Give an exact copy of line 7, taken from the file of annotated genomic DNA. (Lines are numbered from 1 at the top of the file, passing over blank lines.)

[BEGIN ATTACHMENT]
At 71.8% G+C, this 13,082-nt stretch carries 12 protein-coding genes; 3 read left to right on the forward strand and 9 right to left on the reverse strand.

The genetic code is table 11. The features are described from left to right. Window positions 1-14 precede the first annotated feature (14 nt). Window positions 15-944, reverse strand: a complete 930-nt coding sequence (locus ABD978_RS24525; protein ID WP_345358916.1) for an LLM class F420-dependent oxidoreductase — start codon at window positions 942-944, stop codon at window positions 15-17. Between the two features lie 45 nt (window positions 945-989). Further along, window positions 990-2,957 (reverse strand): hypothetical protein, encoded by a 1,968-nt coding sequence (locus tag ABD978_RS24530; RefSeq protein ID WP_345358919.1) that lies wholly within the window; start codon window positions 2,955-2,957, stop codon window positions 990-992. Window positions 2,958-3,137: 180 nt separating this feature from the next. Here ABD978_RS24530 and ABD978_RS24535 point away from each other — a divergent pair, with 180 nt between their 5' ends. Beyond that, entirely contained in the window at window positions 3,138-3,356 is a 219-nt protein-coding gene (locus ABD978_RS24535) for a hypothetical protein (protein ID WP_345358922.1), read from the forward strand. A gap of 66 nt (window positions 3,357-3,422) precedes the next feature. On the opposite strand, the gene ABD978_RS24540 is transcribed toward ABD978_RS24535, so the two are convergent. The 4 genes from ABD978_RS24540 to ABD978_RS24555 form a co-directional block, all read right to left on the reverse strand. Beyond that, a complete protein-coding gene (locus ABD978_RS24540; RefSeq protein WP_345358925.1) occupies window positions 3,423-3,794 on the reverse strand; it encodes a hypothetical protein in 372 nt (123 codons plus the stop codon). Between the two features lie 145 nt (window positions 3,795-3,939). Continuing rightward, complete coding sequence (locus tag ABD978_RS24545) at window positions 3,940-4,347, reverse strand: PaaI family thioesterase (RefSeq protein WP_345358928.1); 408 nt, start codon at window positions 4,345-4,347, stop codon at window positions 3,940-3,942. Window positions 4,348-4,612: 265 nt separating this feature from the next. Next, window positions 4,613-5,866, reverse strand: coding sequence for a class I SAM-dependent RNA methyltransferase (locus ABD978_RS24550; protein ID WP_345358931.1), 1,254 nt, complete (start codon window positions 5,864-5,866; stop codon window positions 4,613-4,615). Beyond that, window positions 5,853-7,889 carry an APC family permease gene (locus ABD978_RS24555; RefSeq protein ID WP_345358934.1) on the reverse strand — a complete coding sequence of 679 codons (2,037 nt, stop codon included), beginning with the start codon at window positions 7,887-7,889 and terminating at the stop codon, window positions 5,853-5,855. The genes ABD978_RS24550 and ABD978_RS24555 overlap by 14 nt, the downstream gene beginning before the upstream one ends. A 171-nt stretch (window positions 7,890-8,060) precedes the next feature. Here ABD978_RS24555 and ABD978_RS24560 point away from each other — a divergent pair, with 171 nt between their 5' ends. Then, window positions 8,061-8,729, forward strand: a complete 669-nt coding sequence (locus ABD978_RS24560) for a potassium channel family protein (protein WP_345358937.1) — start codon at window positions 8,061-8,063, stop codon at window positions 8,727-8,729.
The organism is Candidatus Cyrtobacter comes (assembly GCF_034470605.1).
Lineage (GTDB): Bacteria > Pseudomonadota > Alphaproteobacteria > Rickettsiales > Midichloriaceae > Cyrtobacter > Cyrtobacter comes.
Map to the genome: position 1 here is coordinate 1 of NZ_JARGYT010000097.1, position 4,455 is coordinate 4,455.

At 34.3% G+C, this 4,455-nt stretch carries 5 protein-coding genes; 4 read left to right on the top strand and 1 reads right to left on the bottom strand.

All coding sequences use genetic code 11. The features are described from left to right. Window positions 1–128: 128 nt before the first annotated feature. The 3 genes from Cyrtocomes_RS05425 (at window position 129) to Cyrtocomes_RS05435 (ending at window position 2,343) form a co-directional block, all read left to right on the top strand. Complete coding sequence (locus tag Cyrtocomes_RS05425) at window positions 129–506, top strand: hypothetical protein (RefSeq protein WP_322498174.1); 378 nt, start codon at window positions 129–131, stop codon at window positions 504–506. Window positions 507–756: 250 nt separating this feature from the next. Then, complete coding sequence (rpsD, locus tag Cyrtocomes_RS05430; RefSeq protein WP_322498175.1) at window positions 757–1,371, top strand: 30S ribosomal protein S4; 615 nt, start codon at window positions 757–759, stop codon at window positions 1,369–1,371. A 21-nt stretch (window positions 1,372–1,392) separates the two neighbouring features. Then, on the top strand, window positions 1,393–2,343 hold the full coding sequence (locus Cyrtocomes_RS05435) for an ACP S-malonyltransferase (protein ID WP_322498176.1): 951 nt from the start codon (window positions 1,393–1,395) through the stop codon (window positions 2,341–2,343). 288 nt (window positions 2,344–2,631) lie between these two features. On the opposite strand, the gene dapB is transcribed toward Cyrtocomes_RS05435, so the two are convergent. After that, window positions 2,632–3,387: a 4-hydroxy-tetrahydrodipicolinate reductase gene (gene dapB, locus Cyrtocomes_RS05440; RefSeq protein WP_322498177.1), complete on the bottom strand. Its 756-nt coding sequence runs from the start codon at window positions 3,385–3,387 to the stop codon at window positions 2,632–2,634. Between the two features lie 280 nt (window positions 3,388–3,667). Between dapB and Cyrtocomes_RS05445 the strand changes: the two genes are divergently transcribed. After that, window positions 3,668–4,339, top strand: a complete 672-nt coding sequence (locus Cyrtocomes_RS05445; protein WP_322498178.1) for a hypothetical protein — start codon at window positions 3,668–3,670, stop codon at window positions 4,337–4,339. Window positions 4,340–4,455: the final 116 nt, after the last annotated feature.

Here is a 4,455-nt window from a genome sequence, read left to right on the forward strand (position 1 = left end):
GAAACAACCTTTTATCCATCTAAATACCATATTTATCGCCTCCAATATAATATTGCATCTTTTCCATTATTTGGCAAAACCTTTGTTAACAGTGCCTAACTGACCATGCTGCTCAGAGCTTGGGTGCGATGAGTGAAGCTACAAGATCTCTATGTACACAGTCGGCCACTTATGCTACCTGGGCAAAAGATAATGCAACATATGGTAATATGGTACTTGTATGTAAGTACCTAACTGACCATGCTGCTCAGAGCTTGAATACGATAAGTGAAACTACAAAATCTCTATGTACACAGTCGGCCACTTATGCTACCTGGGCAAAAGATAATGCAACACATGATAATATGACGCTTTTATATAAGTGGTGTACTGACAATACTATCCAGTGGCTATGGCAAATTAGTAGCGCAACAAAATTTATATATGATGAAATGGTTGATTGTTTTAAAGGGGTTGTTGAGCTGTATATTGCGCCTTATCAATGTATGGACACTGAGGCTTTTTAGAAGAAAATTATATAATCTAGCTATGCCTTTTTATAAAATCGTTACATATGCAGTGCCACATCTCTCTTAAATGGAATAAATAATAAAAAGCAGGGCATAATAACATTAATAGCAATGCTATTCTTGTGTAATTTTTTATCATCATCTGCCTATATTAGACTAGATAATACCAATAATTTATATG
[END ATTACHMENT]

All coding sequences use genetic code 11. The features are described from left to right. Window positions 1–128: 128 nt before the first annotated feature. The 3 genes from Cyrtocomes_RS05425 (at window position 129) to Cyrtocomes_RS05435 (ending at window position 2,343) form a co-directional block, all read left to right on the top strand. Complete coding sequence (locus tag Cyrtocomes_RS05425) at window positions 129–506, top strand: hypothetical protein (RefSeq protein WP_322498174.1); 378 nt, start codon at window positions 129–131, stop codon at window positions 504–506. Window positions 507–756: 250 nt separating this feature from the next. Then, complete coding sequence (rpsD, locus tag Cyrtocomes_RS05430; RefSeq protein WP_322498175.1) at window positions 757–1,371, top strand: 30S ribosomal protein S4; 615 nt, start codon at window positions 757–759, stop codon at window positions 1,369–1,371. A 21-nt stretch (window positions 1,372–1,392) separates the two neighbouring features. Then, on the top strand, window positions 1,393–2,343 hold the full coding sequence (locus Cyrtocomes_RS05435) for an ACP S-malonyltransferase (protein ID WP_322498176.1): 951 nt from the start codon (window positions 1,393–1,395) through the stop codon (window positions 2,341–2,343). 288 nt (window positions 2,344–2,631) lie between these two features. On the opposite strand, the gene dapB is transcribed toward Cyrtocomes_RS05435, so the two are convergent. After that, window positions 2,632–3,387: a 4-hydroxy-tetrahydrodipicolinate reductase gene (gene dapB, locus Cyrtocomes_RS05440; RefSeq protein WP_322498177.1), complete on the bottom strand. Its 756-nt coding sequence runs from the start codon at window positions 3,385–3,387 to the stop codon at window positions 2,632–2,634. Between the two features lie 280 nt (window positions 3,388–3,667). Between dapB and Cyrtocomes_RS05445 the strand changes: the two genes are divergently transcribed. After that, window positions 3,668–4,339, top strand: a complete 672-nt coding sequence (locus Cyrtocomes_RS05445; protein WP_322498178.1) for a hypothetical protein — start codon at window positions 3,668–3,670, stop codon at window positions 4,337–4,339. Window positions 4,340–4,455: the final 116 nt, after the last annotated feature.